"Before anyone cared where I would play basketball, I was a kid raised in Enumclaw, Washington. It’s where I walked. It’s where I ran. It’s where I did a paper route at age six. It’s always held a special place in my heart. From the moment I signed with the Celtics, I knew this was my new home. Most of the people are just like me. They work hard, they play hard, and the passion they have for their sports team is unlike anywhere in the world. I had passion for my team just like the fans. I guess I was kind of like the fans except I had a courtside seat for free and if we were up by 20 with less than two minutes to play I would get to go into the game. Where was I – the great American city of Boston. In Boston, people's passion can be overwhelming. But it drove me. The Celtics hadn’t won a championship since the Larry Bird era of the 80s, so I wanted to give them hope when I could. I wanted to inspire them when I could. My relationship with Boston became bigger than basketball. I didn’t realize that when I left Boston in free agency four years ago. I do now.
Remember when I spurned the Celtics and signed with the Chicago Bulls in 2010? Actually I begged Ainge to keep me and he wished me the best of luck. I was thinking, "This is really tough." I could feel it. I left something I had spent five years creating. I haven’t paid for a meal since 2008. What if all of this goes away? But if I had to do it all over again, I’d probably still have left. Chicago, for me, has always been like graduate school. I myself had always considered getting my MBA at Northwestern. These past four years helped bolster my resume to showcase the well-rounded individual I am. I'm a better player, a better coach, a better broadcaster, and a better Mamba. I've learned a great deal in my time spent with four franchises…actually five if you count my stint in Italy because of the lockout. What was the purpose of the lockout again? I will always think of Chicago as my third home and Oakland probably as my fourth home…but not like downtown Oakland, more like the suburbs. Without the experiences I've had in these places, I wouldn’t be able to do what I’m doing today.
I went to Chicago because of Tibs and D-Rose and the crazy energy of Joakim Noah, and it was my only job offer in the states. I loved becoming an everyday customer at Giordano’s Pizza, the free meals were back. I loved the fans and the creation of the White Mamba by Stacy King. Chicago was exactly what I needed and I believed we could do something magical if we came together. But we fell short. So I took my talents to Golden State searching for their championship and I really believed we could do something magical if we came together. But then I was sent down to the D-League where we flew to Hidalgo, TX on commercial flights with no first class sitting next to a 7’2” center named Ognjen Kuzmic. There was nothing magical happening down there, no matter how much we came together. And that’s when I knew it was time to come home.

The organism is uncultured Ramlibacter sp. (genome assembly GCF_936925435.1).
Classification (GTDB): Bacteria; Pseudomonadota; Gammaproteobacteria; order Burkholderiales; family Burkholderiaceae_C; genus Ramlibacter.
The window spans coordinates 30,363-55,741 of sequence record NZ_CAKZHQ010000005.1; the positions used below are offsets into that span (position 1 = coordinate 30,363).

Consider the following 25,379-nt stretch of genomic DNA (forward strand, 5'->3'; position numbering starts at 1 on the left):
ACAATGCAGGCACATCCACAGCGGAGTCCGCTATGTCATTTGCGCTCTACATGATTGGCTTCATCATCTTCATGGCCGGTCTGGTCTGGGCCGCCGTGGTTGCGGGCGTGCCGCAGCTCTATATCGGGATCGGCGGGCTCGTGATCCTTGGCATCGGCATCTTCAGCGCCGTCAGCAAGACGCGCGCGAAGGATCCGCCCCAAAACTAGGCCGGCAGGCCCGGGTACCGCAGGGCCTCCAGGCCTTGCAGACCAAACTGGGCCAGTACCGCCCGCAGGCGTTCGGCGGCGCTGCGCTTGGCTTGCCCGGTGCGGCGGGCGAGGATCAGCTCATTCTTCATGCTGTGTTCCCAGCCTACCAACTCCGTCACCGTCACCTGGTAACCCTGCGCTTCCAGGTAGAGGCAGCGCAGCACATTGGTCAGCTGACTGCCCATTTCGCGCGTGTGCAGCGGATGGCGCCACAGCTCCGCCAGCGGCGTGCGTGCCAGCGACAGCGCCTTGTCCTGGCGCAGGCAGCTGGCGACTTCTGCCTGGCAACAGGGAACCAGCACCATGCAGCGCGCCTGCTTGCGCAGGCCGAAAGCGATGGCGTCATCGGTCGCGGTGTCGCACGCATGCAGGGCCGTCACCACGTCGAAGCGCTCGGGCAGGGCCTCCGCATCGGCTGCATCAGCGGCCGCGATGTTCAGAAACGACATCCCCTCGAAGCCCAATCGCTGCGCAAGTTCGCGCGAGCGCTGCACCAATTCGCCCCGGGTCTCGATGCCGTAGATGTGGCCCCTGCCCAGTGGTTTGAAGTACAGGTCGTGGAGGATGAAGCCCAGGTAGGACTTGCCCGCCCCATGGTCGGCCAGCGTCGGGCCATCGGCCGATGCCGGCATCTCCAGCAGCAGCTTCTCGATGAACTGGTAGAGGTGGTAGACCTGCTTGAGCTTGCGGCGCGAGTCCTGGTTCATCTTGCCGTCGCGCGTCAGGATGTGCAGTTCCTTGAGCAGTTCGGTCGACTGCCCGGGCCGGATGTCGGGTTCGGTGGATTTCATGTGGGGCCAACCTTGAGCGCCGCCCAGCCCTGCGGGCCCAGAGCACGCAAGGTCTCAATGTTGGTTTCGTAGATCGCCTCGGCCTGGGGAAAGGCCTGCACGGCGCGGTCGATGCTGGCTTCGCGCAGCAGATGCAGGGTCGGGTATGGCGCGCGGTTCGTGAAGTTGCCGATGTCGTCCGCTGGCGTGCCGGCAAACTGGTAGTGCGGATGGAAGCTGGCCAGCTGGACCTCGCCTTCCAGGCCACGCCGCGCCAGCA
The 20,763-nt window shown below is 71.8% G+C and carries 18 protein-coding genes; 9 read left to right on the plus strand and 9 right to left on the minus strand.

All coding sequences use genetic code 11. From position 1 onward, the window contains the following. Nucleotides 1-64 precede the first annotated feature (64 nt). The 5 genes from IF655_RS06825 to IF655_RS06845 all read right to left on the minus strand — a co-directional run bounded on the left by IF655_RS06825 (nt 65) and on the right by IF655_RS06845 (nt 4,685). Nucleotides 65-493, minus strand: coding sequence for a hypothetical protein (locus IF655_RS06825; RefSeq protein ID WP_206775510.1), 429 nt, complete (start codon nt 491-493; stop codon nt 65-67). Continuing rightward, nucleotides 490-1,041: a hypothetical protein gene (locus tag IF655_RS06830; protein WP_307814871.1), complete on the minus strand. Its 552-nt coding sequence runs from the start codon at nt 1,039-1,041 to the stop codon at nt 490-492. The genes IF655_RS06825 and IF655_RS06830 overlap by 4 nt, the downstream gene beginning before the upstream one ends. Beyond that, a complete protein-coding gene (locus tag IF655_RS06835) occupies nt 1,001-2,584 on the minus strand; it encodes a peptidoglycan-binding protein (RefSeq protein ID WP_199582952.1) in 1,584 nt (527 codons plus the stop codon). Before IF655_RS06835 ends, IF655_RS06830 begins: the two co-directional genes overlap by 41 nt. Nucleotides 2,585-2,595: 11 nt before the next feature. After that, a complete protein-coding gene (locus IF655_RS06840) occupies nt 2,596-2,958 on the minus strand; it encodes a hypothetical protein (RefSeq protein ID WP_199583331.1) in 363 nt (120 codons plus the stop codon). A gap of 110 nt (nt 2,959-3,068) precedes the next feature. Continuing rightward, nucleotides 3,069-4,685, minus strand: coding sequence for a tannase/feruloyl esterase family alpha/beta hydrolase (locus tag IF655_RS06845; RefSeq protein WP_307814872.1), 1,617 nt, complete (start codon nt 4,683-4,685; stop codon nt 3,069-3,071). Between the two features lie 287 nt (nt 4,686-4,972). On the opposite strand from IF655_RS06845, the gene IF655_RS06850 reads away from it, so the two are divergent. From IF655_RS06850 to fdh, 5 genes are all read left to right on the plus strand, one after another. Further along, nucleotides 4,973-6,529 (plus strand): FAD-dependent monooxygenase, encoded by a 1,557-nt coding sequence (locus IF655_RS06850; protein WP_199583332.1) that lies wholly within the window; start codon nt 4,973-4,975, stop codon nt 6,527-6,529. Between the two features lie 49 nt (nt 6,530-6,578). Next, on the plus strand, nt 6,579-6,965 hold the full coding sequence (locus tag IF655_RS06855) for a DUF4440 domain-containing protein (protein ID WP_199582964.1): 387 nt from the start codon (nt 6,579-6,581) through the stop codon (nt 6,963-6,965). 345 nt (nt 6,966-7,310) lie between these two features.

I’m doing this essay because I want an opportunity to explain myself uninterrupted...and gather some great press based on another recent NBA signing...in almost the exact same way. I don’t want anyone thinking: He and Mark Jackson didn’t get along … The Bulls and Warriors couldn’t put the right team together … Does anyone really care what Brian Scalabrine is doing right now? None of these things were true. And for the record I never played for the Warriors, I was just a coach, didn’t people see me holding my clipboard. I don’t understand why people couldn’t put it together, I was holding a clipboard, I was a real coach.
I may have a press conference, and I am definitely having a party. And all of Boston will be invited. And when we are done, we will still have a few months before we have to get to work. When I left Boston, I was on a mission. I was seeking another championship. I wanted to ride in another parade, pop enormous bottles of champagne, and maybe even crash the podium. But Chicago already knew that feeling with MJ and Oakland had that feeling in baseball with the Bash Brothers. How did those guys only win one ring together? Seriously. Celtics fans haven't had that feeling since I was last there. My goal is for the Celtics to win the most titles of any other NBA franchise, and I will not sleep until we are done. No question.